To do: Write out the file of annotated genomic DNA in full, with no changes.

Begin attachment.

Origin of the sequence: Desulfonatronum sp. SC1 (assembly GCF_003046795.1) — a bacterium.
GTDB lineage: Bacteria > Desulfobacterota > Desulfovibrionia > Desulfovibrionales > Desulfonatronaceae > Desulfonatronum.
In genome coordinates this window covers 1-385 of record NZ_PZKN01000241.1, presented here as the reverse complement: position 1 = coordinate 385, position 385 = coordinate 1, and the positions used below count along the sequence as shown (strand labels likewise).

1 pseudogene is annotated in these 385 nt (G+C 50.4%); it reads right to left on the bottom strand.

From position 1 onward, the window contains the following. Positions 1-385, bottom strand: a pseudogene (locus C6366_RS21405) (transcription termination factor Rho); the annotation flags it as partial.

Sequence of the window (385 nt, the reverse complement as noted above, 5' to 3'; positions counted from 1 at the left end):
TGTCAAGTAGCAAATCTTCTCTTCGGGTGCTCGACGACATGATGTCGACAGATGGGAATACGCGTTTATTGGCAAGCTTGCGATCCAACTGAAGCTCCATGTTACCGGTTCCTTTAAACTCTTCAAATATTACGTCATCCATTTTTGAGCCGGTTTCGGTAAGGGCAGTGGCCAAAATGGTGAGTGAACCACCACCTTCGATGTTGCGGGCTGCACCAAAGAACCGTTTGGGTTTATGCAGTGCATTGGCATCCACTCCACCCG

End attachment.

Origin of the sequence: Desulfonatronum sp. SC1 (assembly GCF_003046795.1) — a bacterium.
GTDB lineage: Bacteria > Desulfobacterota > Desulfovibrionia > Desulfovibrionales > Desulfonatronaceae > Desulfonatronum.
In genome coordinates this window covers 1-385 of record NZ_PZKN01000241.1, presented here as the reverse complement: position 1 = coordinate 385, position 385 = coordinate 1, and the positions used below count along the sequence as shown (strand labels likewise).

1 pseudogene is annotated in these 385 nt (G+C 50.4%); it reads right to left on the bottom strand.

From position 1 onward, the window contains the following. Positions 1-385, bottom strand: a pseudogene (locus C6366_RS21405) (transcription termination factor Rho); the annotation flags it as partial.

Sequence of the window (385 nt, the reverse complement as noted above, 5' to 3'; positions counted from 1 at the left end):
TGTCAAGTAGCAAATCTTCTCTTCGGGTGCTCGACGACATGATGTCGACAGATGGGAATACGCGTTTATTGGCAAGCTTGCGATCCAACTGAAGCTCCATGTTACCGGTTCCTTTAAACTCTTCAAATATTACGTCATCCATTTTTGAGCCGGTTTCGGTAAGGGCAGTGGCCAAAATGGTGAGTGAACCACCACCTTCGATGTTGCGGGCTGCACCAAAGAACCGTTTGGGTTTATGCAGTGCATTGGCATCCACTCCACCCG